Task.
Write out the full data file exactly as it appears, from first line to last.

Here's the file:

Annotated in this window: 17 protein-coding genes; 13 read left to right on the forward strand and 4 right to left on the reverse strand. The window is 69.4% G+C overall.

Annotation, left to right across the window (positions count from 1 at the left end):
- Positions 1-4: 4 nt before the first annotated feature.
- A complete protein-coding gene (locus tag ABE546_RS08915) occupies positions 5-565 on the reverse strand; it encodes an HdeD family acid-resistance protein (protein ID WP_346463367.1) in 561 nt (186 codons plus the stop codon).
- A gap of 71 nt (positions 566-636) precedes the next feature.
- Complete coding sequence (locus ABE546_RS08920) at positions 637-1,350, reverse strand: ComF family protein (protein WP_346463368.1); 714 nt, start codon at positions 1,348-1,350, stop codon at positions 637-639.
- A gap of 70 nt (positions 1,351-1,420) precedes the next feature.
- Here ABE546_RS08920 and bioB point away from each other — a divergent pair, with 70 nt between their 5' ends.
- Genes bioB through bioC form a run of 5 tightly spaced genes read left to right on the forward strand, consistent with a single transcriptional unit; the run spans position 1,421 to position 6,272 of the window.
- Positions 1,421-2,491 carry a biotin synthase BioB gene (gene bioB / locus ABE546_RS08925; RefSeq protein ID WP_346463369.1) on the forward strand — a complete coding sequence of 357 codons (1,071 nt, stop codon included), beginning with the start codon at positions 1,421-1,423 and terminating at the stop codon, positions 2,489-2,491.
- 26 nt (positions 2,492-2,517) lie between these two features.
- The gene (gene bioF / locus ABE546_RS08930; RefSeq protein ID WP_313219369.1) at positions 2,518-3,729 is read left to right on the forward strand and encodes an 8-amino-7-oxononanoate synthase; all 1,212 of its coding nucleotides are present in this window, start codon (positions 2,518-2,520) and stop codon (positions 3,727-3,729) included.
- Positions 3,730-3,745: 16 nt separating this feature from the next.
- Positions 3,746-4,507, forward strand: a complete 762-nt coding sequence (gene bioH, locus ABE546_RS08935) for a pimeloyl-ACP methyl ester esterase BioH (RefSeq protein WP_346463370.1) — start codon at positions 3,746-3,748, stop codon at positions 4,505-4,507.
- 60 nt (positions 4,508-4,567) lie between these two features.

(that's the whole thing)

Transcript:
Annotated in this window: 17 protein-coding genes; 13 read left to right on the forward strand and 4 right to left on the reverse strand. The window is 69.4% G+C overall.

Annotation, left to right across the window (positions count from 1 at the left end):
- Positions 1-4: 4 nt before the first annotated feature.
- A complete protein-coding gene (locus tag ABE546_RS08915) occupies positions 5-565 on the reverse strand; it encodes an HdeD family acid-resistance protein (protein ID WP_346463367.1) in 561 nt (186 codons plus the stop codon).
- A gap of 71 nt (positions 566-636) precedes the next feature.
- Complete coding sequence (locus ABE546_RS08920) at positions 637-1,350, reverse strand: ComF family protein (protein WP_346463368.1); 714 nt, start codon at positions 1,348-1,350, stop codon at positions 637-639.
- A gap of 70 nt (positions 1,351-1,420) precedes the next feature.
- Here ABE546_RS08920 and bioB point away from each other — a divergent pair, with 70 nt between their 5' ends.
- Genes bioB through bioC form a run of 5 tightly spaced genes read left to right on the forward strand, consistent with a single transcriptional unit; the run spans position 1,421 to position 6,272 of the window.
- Positions 1,421-2,491 carry a biotin synthase BioB gene (gene bioB / locus ABE546_RS08925; RefSeq protein ID WP_346463369.1) on the forward strand — a complete coding sequence of 357 codons (1,071 nt, stop codon included), beginning with the start codon at positions 1,421-1,423 and terminating at the stop codon, positions 2,489-2,491.
- 26 nt (positions 2,492-2,517) lie between these two features.
- The gene (gene bioF / locus ABE546_RS08930; RefSeq protein ID WP_313219369.1) at positions 2,518-3,729 is read left to right on the forward strand and encodes an 8-amino-7-oxononanoate synthase; all 1,212 of its coding nucleotides are present in this window, start codon (positions 2,518-2,520) and stop codon (positions 3,727-3,729) included.
- Positions 3,730-3,745: 16 nt separating this feature from the next.
- Positions 3,746-4,507, forward strand: a complete 762-nt coding sequence (gene bioH, locus ABE546_RS08935) for a pimeloyl-ACP methyl ester esterase BioH (RefSeq protein WP_346463370.1) — start codon at positions 3,746-3,748, stop codon at positions 4,505-4,507.
- 60 nt (positions 4,508-4,567) lie between these two features.